Take a Drink: whenever Winona Ryder holds a pen.
Take a Drink: whenever Christian Slater puts his hands in his pockets
Take a Drink: everytime someone touches their own head.
Take a Drink: everytime you notice shoulder pads
Do a Shot: everytime a geek pukes milk.
By: MovieBoozer (A Toast) –
Once in a while, I bump into a movie I’ve never seen before, and am pretty embarrassed I wasn’t aware of it. This one is definitely helping me fill that quota. I can’t believe all the things this movie must have influenced, things I love. How was I so in the dark? I made sure to see Eddie & The Cruisers, Repo Man, Pee Wee. I mean I really thought I had all the 80s cult classics down pat. How did I miss this?
Fast Times meets American Psycho. Donnie Darko meets Natural Born Killers. Blah, I don’t think I can even classify it like that. I’m disappointed in myself still to this moment that I went three decades without Heathers in my life.
The year is 1988. The scene is Anytown, USA. The high school is Any High School, USA. I’ve seen this a million times before (in films that actually came out after this). This time is special, though. Special in a… “are you talking to me?” kinda way. Our main character is Veronica Sawyer (Winona Ryder). Veronica keeps a diary. She writes in it to let out her frustrations about the people in life she wishes she could get rid of, notably the company she keeps. She’s part of the “Heathers,” the snobby popular girls, who hook up with jocks, treat people like garbage, and generally irritate the masses. You remember these people? Don’t lie. The second you read that you thought of at least one person. I’ll do a service to the one I thought of and not name him, but it rhymes with Spike Fladigan.
A good while into the movie, and her realization that she doesn’t love the social position she’s in…Veronica meets J.D. (Christian Slater). He’s basically suave and cool, in a mysterious, dark,emo kinda light (80s though, he wears his sunglasses at night type deal). J.D. teacher her his ways of disobedience and rebellion. Before long, Veronica finds herself in a whirlwind of hidden chaos and the bodies of her classmates start dropping like flies. How did this happen? Who is she becoming? Who was she before? And more importantly… what does it matter? Isn’t it too late?
Heathers injected raw hate and all-consuming emotion in ways that only exist in the dark recesses of one’s mind. Every line is completely committed to. The cast put out as though it might be their last chance to ever act again, with totally crude language and crazy violence, in an otherwise lovable John Hughes kinda movie.
Again, a great cast pulled together to bring out the horrors that may have existed in the recesses of our teenage minds. Christian Slater, Winona Ryder, and Shannon Doherty led the way and had it down cold on what the American high school experience really is and what we all imagined it could be.
Shock and Awe
I had no idea what I was getting myself into. An awesome friend recommended this one and I told him “I’d get to it.” Well, I’m an idiot. I should have made more of a priority out of this one (and I loved Christian Slater forever already, so what was my issue putting it off?). I can’t recall if we had a discussion about it or not, but I certainly went into this expecting it to be crude 80s fluff that would have angered parents. I was expecting The Breakfast Club and got something entirely different. I wonder in fact if anyone ever enjoyed it more than I did, because of how wrong my preconceived notions were. I’m in awe to this very minute. I pride myself on being not just a librarian, but a library user. I don’t buy movies (not anymore, anyways), I get them for free at work. This one though… I’m going to need to buy myself a copy of it, I think. I just can’t think of a reason not to.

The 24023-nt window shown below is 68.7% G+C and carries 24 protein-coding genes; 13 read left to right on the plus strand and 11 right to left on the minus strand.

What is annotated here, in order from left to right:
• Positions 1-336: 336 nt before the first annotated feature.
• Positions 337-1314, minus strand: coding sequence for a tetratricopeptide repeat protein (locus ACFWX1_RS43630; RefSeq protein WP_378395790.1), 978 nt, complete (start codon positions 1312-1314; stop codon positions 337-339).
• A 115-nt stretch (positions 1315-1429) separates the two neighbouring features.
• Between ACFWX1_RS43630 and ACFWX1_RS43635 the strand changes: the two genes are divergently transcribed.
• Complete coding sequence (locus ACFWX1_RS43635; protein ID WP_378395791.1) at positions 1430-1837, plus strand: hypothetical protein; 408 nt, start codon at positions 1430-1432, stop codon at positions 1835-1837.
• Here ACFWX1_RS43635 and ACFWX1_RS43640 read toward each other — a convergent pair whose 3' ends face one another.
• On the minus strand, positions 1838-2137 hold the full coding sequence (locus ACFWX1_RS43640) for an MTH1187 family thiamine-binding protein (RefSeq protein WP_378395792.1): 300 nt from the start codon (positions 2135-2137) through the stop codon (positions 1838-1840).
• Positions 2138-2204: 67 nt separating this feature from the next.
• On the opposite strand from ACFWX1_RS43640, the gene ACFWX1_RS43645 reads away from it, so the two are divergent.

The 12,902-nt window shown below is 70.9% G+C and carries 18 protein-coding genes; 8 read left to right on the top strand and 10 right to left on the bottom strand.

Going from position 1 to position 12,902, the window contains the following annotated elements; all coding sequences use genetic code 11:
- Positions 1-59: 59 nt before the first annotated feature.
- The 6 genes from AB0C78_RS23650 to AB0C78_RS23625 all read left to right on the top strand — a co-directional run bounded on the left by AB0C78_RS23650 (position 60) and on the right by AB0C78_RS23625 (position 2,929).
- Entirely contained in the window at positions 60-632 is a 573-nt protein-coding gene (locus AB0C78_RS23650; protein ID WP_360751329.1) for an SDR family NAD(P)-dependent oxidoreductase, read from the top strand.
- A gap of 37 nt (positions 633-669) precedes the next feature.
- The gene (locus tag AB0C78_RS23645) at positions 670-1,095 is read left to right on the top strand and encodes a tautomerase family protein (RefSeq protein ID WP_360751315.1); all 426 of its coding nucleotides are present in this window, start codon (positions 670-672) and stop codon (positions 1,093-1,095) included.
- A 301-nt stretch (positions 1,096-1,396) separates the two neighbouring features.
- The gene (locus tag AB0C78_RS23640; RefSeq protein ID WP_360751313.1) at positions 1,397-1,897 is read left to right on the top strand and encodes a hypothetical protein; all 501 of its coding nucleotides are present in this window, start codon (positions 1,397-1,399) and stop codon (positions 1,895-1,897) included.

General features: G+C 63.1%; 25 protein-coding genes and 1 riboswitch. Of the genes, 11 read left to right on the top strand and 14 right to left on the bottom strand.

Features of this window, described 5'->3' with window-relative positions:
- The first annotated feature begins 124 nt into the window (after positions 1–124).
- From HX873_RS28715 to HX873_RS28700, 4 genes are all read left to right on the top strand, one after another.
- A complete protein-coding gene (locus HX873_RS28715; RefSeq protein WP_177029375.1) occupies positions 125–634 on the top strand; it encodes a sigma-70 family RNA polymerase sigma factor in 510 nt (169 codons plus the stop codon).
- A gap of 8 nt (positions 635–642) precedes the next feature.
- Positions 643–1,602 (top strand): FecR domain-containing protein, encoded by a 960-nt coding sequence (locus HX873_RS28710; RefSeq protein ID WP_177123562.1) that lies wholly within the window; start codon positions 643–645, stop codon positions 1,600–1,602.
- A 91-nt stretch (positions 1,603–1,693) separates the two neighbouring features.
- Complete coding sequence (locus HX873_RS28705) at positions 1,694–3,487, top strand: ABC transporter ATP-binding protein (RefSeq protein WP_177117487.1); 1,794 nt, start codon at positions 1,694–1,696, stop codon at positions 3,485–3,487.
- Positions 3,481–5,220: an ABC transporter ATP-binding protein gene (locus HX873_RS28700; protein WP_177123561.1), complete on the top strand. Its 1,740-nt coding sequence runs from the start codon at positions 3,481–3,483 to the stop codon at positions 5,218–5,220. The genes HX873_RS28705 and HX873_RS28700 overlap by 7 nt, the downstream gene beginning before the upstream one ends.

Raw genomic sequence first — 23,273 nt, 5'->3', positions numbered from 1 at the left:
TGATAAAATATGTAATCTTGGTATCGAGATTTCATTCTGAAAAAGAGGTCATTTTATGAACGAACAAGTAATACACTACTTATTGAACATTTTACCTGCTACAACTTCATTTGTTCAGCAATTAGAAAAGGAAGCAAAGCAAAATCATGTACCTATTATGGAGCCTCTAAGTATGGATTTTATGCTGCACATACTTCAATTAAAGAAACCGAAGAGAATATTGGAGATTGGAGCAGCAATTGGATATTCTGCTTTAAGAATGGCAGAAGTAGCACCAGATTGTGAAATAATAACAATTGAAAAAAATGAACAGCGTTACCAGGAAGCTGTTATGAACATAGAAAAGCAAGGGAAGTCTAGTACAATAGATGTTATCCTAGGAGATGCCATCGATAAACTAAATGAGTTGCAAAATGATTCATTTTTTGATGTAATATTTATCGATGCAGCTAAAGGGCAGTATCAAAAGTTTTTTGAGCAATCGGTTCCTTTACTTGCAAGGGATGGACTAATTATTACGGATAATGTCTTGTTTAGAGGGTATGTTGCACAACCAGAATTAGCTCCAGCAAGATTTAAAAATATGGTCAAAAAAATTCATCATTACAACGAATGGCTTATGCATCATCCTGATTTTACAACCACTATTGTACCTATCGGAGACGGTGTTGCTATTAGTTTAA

Jocks, Geeks, The Popular Crowd, The Recluses… all cliques that have been represented in every teen movie ever made, always fairly faithful to the singular representations of The Breakfast Club and later Can’t Hardly Wait. Regardless of the social identity you considered yourself a part of, you certainly had an opposition. It was high-school and we were ALL idiots. It’s fine, don’t be embarrassed. I was quietly the guy with the headphones. The groups we were in basically identified our entire lives, even if you were in the group that hated the fact the groups existed. Hell, I didn’t even have a group until the end of sophomore year, and you wouldn’t believe what it was. I can’t even say it (the religious kids).
Heathers delivered on many levels. It surprised me in every way possible. One thing really stuck with me, though.
Winona Ryder. The overwhelming realization that such terror could be carried out by oneself. In one scene, she marches into the school shower in all her clothes, almost trying to ward off the weight on her shoulders. She’s trying to wake up from a nightmare. Only this isn’t a nightmare… it’s real life, kids. Don’t follow in my misguided footsteps. See Heathers soon! It’s that important.
Wait…. We should talk about school shootings huh?
Movies like this can’t be made these days. I mean they can be, but they are met with great difficulty. People love to point the finger at films and music, video games and television programs, for the inherent difficulties that comes with growing up. Unfortunately, some individuals are forced over the edge on occasion, when real life tragedy strikes. I’m not downplaying the significance of something like school shootings, just pointing out the fact that when horror creeps into the minds of the normal folks, it usually dissipates just as quickly. Sometimes maybe we wanted to off the kids at school that terrorized us, or fly through the air after we saw a Superman movie… fleeting thoughts both, whether positive or negative.
The reality these days is that certain types of these thoughts are shunned and people fear them, or what consequences might come out of them.